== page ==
The emergence of new protocols such as DNS-over HTTPS (DoH) has resulted in some browsers changing security critical behaviour without explaining the implications to users.
Few Internet users have a deep understanding of the DNS, let alone DoH. New applications that use relatively new protocols like DoH are emerging all the time, and they each have their own resolver policies.
This all adds up to a rapidly changing situation with limited oversight. How can we be sure that the protocols used by resolver operators are abiding by policies such as Europe’s General Data Protection Regulation (GDPR)? In many cases, the authors of these policies may be operating according to US market principles, which, while understandable, present problems when they’re operating globally.
Ambiguity is a problem for users. The policies that the various software companies adopt differ widely in approach, making it even less likely that users will be able to understand how their data is being stored and processed, or how it is being exploited.
This is where the European Resolver Policy comes into play. It represents an industry-led response to these problems across a collection of jurisdictions, and may provide clues on how to engage with these complex problems.
The European Resolver Policy has benefited by having input from companies across the tech and telecoms sectors in Europe and North America, as well as from civil society and public sector bodies involved in regulation.
The policy is intended to provide reassurance to end-users and other stakeholders that personal data gained in the operation of DNS resolution services is “…not used for any other purposes except where required by law or regulation, or with GDPR-level consent of the end-user and where it is clearly documented in the operator’s transparency and privacy statement.”
Because of this, users can be confident that their data is only used to operate the DNS service unless consent has been obtained to do otherwise.
While the goal is to bring the policies and procedures up to a point where they meet European requirements, the specification is likely to meet the needs of other markets including those in the US too.
There are three main components.
The privacy requirements
The first section of the policy focuses on privacy. It states that, except where required or prohibited by law or with GDPR-level consent of the end user, operators of DNS resolver services:
- Must make, document and publish their operational practices to protect the privacy and security of their users’ data. The practices documented in section 5 of RFC 8932 should be adopted for this reason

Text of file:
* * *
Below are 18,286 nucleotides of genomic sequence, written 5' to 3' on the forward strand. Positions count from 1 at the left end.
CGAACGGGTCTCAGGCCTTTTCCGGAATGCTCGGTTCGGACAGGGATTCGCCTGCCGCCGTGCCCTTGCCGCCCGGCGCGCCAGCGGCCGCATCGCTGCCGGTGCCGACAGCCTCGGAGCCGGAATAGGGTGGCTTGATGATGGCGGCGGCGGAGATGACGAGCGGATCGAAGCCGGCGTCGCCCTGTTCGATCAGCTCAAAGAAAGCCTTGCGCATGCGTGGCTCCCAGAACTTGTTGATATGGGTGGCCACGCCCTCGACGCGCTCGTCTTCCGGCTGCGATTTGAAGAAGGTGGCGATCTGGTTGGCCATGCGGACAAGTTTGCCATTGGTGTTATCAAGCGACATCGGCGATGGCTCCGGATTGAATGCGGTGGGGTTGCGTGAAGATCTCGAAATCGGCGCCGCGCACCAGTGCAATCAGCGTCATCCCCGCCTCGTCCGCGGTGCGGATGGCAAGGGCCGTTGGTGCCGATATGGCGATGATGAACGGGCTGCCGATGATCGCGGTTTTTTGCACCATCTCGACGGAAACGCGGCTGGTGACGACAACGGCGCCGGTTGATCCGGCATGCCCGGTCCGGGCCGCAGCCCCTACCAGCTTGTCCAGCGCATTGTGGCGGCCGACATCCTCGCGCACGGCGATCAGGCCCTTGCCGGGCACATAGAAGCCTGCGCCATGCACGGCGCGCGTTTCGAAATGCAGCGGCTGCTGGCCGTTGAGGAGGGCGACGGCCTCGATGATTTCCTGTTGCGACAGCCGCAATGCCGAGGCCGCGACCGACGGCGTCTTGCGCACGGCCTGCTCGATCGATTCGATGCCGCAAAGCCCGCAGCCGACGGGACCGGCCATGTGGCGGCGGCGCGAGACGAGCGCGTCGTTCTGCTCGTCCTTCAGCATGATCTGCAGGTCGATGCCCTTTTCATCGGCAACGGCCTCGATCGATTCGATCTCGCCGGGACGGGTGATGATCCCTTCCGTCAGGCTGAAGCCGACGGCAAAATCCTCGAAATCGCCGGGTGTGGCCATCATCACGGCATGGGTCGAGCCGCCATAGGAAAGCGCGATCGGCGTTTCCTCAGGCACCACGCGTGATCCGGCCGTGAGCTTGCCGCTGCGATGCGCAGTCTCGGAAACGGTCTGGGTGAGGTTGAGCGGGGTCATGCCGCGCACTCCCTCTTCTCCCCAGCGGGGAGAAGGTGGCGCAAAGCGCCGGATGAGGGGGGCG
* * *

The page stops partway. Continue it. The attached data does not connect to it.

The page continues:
- Should not retain or transfer to any third party any personal data arising from the use of these services except where anonymized or aggregated data is necessary for cybersecurity, DNS analytics, reporting and research purposes
- Should not directly or indirectly monetize any personal data arising from the use of these services and should not enable other parties to monetize the data either
- Should not use or require HTTP cookies or other tracking techniques when communicating with DNS clients that use HTTP-based DNS transports for resolution
There are other requirements, but those detailed above cover some of the more interesting aspects.
Security and filtering requirements
Resolver operators are required to provide details of any categories of material that are blocked, unless prohibited to do so by law. In addition, it should be possible for users to opt in or out of any filtering capabilities, and resolver operators need to provide a complaints process for any false positives. Cyber intelligence gathered in the operation of the resolver (such as malicious content) should be shared, as doing so is in the best interests of users.
Resolver operators are advised to take care when offering DNS resolution, without malicious content protection or the blocking of child sexual abuse material, as a default option to non-expert end-users such as consumers, unless it is unlawful to provide such protections. Generally speaking, the provision of such protections, when allowed in law, will be in the best interests of users.
Resolver operators are required to offer a transparency and privacy notice. This should be readily accessible, written using plain language, and kept up to date. It is important that it provides clarity on compliance with EU and national legislation. In addition, the transparency and privacy notice should include details of any personal data that is stored or processed, together with details of any data requests from law enforcement agencies, including the origin of any requests and the action taken.
Adopting and using the European Resolver Policy
The policy is targeted at a range of companies including Internet Service Providers (ISPs) and cloud-based resolver operators. Other organizations, including software developers, membership bodies, industry regulators and legislators may wish to endorse the policy and encourage its adoption.
While developed with European markets in mind, there are no restrictions on the use of the policy by resolver operators that are active in other global markets.
In essence, resolver operators simply need to adapt their processes and then update their transparency and privacy reports. There are no charges to use the policy and details of compliant organizations will be added to the website, with the first updates due within the next month or so.
Anyone wishing to adopt the policy can email the team via enquiry [at] europeanresolverpolicy [dot] com.
Full details of the European Resolver Policy are available on the website.
Andrew Campling is Director of 419 Consulting, a public policy and public affairs consultancy focused on the tech and telecom sectors.
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